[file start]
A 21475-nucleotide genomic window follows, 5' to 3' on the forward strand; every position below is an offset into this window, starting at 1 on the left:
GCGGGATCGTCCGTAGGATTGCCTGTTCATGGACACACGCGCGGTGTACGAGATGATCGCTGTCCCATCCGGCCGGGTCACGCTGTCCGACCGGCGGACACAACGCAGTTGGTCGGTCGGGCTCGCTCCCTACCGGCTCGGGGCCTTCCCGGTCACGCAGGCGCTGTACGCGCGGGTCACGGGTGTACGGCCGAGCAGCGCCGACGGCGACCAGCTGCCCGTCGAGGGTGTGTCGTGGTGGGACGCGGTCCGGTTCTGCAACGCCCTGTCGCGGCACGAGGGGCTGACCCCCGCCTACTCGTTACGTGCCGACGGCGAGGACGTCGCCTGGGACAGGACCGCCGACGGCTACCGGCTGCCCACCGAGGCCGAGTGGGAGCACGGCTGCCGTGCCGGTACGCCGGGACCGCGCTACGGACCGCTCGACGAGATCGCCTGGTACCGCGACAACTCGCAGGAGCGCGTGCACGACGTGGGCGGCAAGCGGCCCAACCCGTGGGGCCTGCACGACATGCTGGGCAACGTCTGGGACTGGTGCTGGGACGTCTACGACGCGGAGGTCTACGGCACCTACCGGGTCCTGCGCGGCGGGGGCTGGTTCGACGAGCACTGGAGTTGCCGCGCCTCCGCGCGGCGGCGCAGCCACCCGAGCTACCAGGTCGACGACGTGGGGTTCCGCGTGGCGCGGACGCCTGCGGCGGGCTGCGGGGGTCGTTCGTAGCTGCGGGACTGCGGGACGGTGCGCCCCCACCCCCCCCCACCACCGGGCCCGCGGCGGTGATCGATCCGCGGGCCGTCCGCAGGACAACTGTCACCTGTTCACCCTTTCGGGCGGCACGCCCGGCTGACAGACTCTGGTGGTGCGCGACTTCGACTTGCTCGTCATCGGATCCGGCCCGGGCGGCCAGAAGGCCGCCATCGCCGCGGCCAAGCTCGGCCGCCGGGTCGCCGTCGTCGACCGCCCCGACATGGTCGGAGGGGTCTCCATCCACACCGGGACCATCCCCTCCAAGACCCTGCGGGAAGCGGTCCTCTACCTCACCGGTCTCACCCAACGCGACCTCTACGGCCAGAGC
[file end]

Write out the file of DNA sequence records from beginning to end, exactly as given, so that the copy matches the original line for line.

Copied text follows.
A 21475-nucleotide genomic window follows, 5' to 3' on the forward strand; every position below is an offset into this window, starting at 1 on the left:
GCGGGATCGTCCGTAGGATTGCCTGTTCATGGACACACGCGCGGTGTACGAGATGATCGCTGTCCCATCCGGCCGGGTCACGCTGTCCGACCGGCGGACACAACGCAGTTGGTCGGTCGGGCTCGCTCCCTACCGGCTCGGGGCCTTCCCGGTCACGCAGGCGCTGTACGCGCGGGTCACGGGTGTACGGCCGAGCAGCGCCGACGGCGACCAGCTGCCCGTCGAGGGTGTGTCGTGGTGGGACGCGGTCCGGTTCTGCAACGCCCTGTCGCGGCACGAGGGGCTGACCCCCGCCTACTCGTTACGTGCCGACGGCGAGGACGTCGCCTGGGACAGGACCGCCGACGGCTACCGGCTGCCCACCGAGGCCGAGTGGGAGCACGGCTGCCGTGCCGGTACGCCGGGACCGCGCTACGGACCGCTCGACGAGATCGCCTGGTACCGCGACAACTCGCAGGAGCGCGTGCACGACGTGGGCGGCAAGCGGCCCAACCCGTGGGGCCTGCACGACATGCTGGGCAACGTCTGGGACTGGTGCTGGGACGTCTACGACGCGGAGGTCTACGGCACCTACCGGGTCCTGCGCGGCGGGGGCTGGTTCGACGAGCACTGGAGTTGCCGCGCCTCCGCGCGGCGGCGCAGCCACCCGAGCTACCAGGTCGACGACGTGGGGTTCCGCGTGGCGCGGACGCCTGCGGCGGGCTGCGGGGGTCGTTCGTAGCTGCGGGACTGCGGGACGGTGCGCCCCCACCCCCCCCCACCACCGGGCCCGCGGCGGTGATCGATCCGCGGGCCGTCCGCAGGACAACTGTCACCTGTTCACCCTTTCGGGCGGCACGCCCGGCTGACAGACTCTGGTGGTGCGCGACTTCGACTTGCTCGTCATCGGATCCGGCCCGGGCGGCCAGAAGGCCGCCATCGCCGCGGCCAAGCTCGGCCGCCGGGTCGCCGTCGTCGACCGCCCCGACATGGTCGGAGGGGTCTCCATCCACACCGGGACCATCCCCTCCAAGACCCTGCGGGAAGCGGTCCTCTACCTCACCGGTCTCACCCAACGCGACCTCTACGGCCAGAGC